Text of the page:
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Demonstrators protest outside the US Citizenship and Immigration Service office in Miami, on February 20, 2021, demanding that the administration of US President Joe Biden cease deporting Haitian immigrants back to Haiti.

  • Activists want Democrats to use their majorities to provide permanent relief to undocumented immigrants.
  • They expect two bills to be introduced to protect Dreamers, TPS recipients, and farm workers.
  • Executive actions to protect immigrants have been subject to conservative legal challenges.
  • Visit the Business section of Insider for more stories.

Democrats now control the House and the presidency, and narrowly control the Senate, and activists want them to use their power, and with any means available, to protect millions of undocumented immigrants from the threat of deportation.

“This is our time,” Greisa Martinez Rosas, executive director of United We Dream, said on a conference call Wednesday. Her group – a youth-led immigrant rights organization that claims 400,000 members – is calling on Congress to pass the Dream & Promise Act, legislation that would prohibit the federal government from deporting those who came to the United States as children, as well as anyone who has received Temporary Protected Status after having fled a natural or man-made disaster.

President Joe Biden has pledged not to deport members of either group, but unilateral executive action is always subject to legal challenges; a 100-day total moratorium on deportations, for example, was recently overturned by a conservative judge responding to litigation from Texas’ Republican attorney general.

“Our movement delivered a clear political mandate,” Martinez Rosas, an immigrant from Mexico who has lived in the US since she was a young child, said on the call. Democrats have “a moral and political obligation to see it through,” she argued, adding that the legislation should be passed without any compromises that see more funding go toward border enforcement.

Introduced in 2019 by Rep. Lucille Roybal-Allard, a California Democrat, the bill passed the House, with the support of all Democrats and seven Republicans, but went nowhere in the GOP-controlled Senate. Activists expect it to be reintroduced shortly in lieu of the comprehensive reform package proposed by President Biden, which would provide a path to citizenship for over 11 million undocumented immigrants.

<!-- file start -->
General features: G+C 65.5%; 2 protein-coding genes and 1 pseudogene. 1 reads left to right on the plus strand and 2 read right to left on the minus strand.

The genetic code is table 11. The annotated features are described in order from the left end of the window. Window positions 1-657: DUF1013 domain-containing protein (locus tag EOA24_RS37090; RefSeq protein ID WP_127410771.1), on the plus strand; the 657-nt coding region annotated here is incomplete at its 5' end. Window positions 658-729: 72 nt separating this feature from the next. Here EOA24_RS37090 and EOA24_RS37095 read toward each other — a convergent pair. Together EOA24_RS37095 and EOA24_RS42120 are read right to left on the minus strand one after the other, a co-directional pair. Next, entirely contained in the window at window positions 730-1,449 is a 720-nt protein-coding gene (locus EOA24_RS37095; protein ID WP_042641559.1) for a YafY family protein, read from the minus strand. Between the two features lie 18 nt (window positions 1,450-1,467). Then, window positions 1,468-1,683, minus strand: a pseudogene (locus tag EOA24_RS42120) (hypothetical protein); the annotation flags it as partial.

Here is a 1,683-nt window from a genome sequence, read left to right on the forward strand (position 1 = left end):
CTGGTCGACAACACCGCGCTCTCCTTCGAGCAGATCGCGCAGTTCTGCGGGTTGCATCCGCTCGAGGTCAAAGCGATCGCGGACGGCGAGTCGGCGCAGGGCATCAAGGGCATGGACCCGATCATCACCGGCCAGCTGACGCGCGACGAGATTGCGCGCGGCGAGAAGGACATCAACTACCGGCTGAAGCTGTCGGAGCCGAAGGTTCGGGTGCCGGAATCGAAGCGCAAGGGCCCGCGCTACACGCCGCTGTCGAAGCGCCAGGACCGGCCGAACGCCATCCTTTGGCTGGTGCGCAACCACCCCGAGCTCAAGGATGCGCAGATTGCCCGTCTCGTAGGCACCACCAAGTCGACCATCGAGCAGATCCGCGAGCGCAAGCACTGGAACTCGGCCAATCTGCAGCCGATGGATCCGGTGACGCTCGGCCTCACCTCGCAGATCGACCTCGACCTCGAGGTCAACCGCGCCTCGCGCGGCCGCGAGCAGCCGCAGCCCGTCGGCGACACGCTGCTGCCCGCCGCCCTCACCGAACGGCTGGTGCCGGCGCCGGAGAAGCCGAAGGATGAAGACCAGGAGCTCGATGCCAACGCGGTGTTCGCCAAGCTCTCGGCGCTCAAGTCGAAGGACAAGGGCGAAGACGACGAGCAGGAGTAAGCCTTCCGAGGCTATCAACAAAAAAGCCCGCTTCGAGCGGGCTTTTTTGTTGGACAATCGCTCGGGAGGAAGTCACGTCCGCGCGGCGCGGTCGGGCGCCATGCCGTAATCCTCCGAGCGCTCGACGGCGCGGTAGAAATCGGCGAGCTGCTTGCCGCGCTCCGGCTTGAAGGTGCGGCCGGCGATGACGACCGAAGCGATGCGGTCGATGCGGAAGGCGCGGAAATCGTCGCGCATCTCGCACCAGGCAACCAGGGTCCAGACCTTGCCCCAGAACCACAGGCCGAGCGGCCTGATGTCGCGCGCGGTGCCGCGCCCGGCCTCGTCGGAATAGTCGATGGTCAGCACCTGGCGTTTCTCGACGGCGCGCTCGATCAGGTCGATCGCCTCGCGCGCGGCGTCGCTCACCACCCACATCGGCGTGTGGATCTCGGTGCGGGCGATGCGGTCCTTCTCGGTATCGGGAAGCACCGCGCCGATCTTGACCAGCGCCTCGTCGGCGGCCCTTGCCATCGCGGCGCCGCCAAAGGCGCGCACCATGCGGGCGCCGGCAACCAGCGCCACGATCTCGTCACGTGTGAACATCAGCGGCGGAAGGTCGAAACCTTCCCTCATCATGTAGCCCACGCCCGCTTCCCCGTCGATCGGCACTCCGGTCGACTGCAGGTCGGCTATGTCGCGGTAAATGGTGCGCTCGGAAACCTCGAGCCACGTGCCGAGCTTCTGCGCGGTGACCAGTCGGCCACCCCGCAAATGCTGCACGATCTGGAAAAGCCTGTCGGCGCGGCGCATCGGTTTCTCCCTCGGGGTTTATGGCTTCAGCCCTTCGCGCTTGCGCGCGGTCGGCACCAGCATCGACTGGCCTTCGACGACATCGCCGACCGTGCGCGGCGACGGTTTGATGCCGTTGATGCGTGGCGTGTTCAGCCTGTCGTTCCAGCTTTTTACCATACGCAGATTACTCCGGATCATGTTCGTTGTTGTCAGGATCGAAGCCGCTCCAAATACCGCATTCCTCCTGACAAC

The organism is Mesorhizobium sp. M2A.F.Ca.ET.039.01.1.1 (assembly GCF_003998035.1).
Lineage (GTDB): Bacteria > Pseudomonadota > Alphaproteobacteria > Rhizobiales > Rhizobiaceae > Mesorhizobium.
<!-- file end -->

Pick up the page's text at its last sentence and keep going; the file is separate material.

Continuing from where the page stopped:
“We are saying clearly to Democrats that they must use every available pathway, including legalization in the upcoming COVID jobs package, and any other effort to ensure that we have protections for undocumented people,” Martinez Rosas said.

Under the Deferred Action for Child Arrivals program, many immigrants who came to the US as children are eligible to obtain work permits and protection from being forcibly removed from the country. But DACA requires its recipients to renew that protection every two years; the lack of permanency exacerbated by shifts in the political landscape.

Joella Roberts, a DACA recipient who came to the US as a child from Trinidad and Tobago, said it’s a mark of progress that that legalization is on Congress’ agenda, reflecting “the growing power of our movement.” And she praised lawmakers for ensuring that misdemeanor convictions – and possession of marijuana – would not make one ineligible. But, she said, “I would be remiss if I did not mention our disappointment with the criminal bars that are still in place.”

Activists also expect Democrats to introduce another measure that could provide a pathway to citizenship for around one million undocumented farmworkers and their families. Votes on both pieces of legislation are expected before the House’s March 22 recess.

“It is long overdue for Congress to recognize the integral role that immigrants play in our communities and in the nation for food security,” Andrea Delgado, government affairs director at the United Farm Workers Foundation, said Wednesday. “We look forward to the imminent introduction of these bills and to sending them over to the Senate, where we will continue to build power and demand change.”

Have a news tip? Email this reporter: cdavis@insider.com